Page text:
Sir Jacob ran out with sword in hand in front of the horseman.
“Where do you think you’re going! You are to maintain this position!”
Godfrey looked down and calmly replied, “to mind the Lord’s flock you ass!” Godfrey looked up and with a snap of the reigns ,his horse lurched forward. The column behind him followed with the knight manning the door mounting a vacant horse at the end.
“Bloody Hospitaller fools!” one of Jacob’s men shouted out loud.
Godfrey’s knights exited the fort in a full run with spears forward. The sky was filled with lit and until arrows in response that fell on the village creating immediate havoc, death and fire. The invading infantry then started their march toward the town with only the village’s crop fields and orchards obstructing them. Jacob prayed it would give him time to reach the village before the infantry. There they could dismount, use the structures as cover and lend their expertise to the defense.
Amet Al Jadari and his lieutenants were experienced and could see what was unfolding. They ordered their more numerous cavalry to ride and engage the knights before they could reach their destination. The Saracen cavaliers began a hard charge snaking around the fields to intercept the line of knights before they entered the town.
Godfrey’s horse galloped hard and to his right he could see the young Sir Francois pushing his mount hard to his left Bertram was expertly driving his mount forward while bringing his spear to bear. He could feel the rest behind him as the ground rumbled, hooves thundered and the occasional horse grunted as they pushed forward.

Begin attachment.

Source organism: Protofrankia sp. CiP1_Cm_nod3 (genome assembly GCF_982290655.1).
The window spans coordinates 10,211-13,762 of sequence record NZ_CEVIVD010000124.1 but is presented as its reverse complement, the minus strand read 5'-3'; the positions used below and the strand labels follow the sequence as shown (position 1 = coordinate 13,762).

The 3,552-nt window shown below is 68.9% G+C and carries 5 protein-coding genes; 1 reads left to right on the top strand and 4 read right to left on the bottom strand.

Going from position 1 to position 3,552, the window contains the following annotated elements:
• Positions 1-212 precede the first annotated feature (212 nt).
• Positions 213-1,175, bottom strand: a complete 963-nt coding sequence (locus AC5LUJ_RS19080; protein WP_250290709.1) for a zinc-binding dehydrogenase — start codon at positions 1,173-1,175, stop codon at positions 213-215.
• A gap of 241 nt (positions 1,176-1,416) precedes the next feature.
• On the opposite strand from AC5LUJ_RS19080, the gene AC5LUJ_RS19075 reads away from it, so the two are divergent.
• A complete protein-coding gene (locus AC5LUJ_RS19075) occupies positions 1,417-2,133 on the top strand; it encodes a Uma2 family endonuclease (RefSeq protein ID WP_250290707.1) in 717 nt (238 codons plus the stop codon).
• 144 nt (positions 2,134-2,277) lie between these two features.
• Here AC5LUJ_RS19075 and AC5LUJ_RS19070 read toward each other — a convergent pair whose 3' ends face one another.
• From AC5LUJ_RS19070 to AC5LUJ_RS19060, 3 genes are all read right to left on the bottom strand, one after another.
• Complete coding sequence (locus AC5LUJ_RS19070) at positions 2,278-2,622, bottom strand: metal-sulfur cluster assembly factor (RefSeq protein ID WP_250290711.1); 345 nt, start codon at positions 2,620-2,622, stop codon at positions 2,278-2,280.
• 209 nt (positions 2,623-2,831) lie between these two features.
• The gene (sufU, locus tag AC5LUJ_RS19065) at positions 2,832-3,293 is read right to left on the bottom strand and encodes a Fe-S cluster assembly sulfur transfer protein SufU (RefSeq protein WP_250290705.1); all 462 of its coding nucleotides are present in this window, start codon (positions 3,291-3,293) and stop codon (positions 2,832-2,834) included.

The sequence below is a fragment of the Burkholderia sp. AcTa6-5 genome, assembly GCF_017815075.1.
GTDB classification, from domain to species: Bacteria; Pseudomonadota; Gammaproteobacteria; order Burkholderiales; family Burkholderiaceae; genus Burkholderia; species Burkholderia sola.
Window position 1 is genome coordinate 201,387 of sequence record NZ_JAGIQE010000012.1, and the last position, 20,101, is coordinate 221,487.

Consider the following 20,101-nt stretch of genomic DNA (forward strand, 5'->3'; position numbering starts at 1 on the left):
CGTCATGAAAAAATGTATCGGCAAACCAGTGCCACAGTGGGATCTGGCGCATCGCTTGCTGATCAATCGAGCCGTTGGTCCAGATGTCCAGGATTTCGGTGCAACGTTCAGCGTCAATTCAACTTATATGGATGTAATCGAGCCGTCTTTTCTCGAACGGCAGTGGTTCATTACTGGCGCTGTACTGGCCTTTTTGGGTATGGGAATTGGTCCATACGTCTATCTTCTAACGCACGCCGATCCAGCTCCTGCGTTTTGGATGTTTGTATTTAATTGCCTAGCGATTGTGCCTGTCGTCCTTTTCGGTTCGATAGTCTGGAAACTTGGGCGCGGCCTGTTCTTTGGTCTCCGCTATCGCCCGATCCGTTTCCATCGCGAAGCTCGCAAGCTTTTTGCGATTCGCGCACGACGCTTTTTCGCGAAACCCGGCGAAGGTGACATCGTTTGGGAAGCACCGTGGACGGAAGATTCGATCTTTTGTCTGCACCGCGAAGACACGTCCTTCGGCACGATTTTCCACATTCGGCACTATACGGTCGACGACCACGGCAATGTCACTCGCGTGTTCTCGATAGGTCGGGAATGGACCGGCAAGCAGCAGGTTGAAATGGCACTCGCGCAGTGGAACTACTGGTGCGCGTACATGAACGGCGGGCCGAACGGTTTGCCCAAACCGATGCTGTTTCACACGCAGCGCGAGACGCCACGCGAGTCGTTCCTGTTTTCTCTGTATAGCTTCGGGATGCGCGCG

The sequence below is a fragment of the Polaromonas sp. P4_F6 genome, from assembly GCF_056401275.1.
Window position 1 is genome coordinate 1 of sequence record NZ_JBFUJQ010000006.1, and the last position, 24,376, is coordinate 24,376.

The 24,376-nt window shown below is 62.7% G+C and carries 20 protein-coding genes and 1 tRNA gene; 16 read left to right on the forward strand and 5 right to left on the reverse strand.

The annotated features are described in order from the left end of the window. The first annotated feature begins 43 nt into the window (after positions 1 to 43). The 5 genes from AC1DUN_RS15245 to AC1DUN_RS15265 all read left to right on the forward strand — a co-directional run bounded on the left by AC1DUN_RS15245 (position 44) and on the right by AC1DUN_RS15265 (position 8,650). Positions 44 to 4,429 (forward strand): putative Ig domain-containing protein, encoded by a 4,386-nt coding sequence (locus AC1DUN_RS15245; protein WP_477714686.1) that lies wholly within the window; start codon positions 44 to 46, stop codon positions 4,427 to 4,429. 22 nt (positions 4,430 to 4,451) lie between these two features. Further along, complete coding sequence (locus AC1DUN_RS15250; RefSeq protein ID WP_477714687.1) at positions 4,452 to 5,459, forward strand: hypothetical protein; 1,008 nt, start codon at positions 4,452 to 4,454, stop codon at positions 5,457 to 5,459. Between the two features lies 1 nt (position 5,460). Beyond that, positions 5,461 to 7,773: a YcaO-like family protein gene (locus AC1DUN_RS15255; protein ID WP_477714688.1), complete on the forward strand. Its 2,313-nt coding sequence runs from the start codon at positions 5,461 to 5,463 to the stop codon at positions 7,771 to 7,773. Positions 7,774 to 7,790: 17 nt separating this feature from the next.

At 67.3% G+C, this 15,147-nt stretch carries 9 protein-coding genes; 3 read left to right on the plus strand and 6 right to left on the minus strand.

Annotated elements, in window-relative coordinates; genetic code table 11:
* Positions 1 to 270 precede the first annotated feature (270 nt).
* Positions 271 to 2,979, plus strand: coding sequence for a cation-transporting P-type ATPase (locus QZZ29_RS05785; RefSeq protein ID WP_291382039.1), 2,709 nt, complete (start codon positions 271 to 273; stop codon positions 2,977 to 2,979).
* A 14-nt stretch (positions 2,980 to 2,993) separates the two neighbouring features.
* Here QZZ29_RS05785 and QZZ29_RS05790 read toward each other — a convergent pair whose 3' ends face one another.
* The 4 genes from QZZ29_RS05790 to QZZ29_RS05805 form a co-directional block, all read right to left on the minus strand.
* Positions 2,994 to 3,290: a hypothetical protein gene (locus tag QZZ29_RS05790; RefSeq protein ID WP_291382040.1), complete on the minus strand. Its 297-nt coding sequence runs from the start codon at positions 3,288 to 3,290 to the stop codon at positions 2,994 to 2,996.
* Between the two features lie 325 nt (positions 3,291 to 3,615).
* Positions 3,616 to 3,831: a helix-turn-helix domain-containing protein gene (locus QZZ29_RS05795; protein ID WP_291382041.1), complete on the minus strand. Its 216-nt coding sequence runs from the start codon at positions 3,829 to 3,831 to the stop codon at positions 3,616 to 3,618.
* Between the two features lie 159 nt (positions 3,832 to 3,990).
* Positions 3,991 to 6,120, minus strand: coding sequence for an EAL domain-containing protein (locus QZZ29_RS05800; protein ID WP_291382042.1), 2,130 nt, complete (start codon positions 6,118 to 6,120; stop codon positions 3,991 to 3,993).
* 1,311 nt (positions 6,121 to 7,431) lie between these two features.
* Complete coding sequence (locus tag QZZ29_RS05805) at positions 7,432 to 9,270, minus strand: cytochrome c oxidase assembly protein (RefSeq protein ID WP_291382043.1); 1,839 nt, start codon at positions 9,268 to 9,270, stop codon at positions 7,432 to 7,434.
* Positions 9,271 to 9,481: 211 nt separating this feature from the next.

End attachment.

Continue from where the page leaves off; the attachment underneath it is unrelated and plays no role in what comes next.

His troop was moments away from the village when a flash of light to his right revealed many charging Saracen horsemen that were nearly upon them. Sir Bertram then crossed into his view and angled out toward the mounted attackers aiming his sharpened spear at the closest rider. Godfrey continued forward and entered the village. He could hear the clash of steel from behind him where Bertram and any others who followed collided with enemy riders. He feared for his comrades but had a responsibility to get to the villagers.
Sir Godfrey and the half dozen others that cleared the dueling cavalry charge jumped off their horses and pulled the swords, morning stars and maces at their sides ready to do battle. Numerous mounted Saracens barreled out of the cavalry charge into the village only to be struck down from the flanks by enraged knights. The other Saracen riders behind quickly took note and swung wide clearing themselves from confines of the village. It was no place for mounted warriors to do battle.
Sir Godfrey dashed to the safety of a farmhouse and looked over to see old Edwin running with a limp and covered with blood.
“Bertram? Godfrey asked. The old knight just shook his head in reply as he reached the cover of the roof of the house as several arrows landed behind him.
“Let’s go! Get to the villagers in the center!” Godfrey yelled waving his blade toward the center of the town.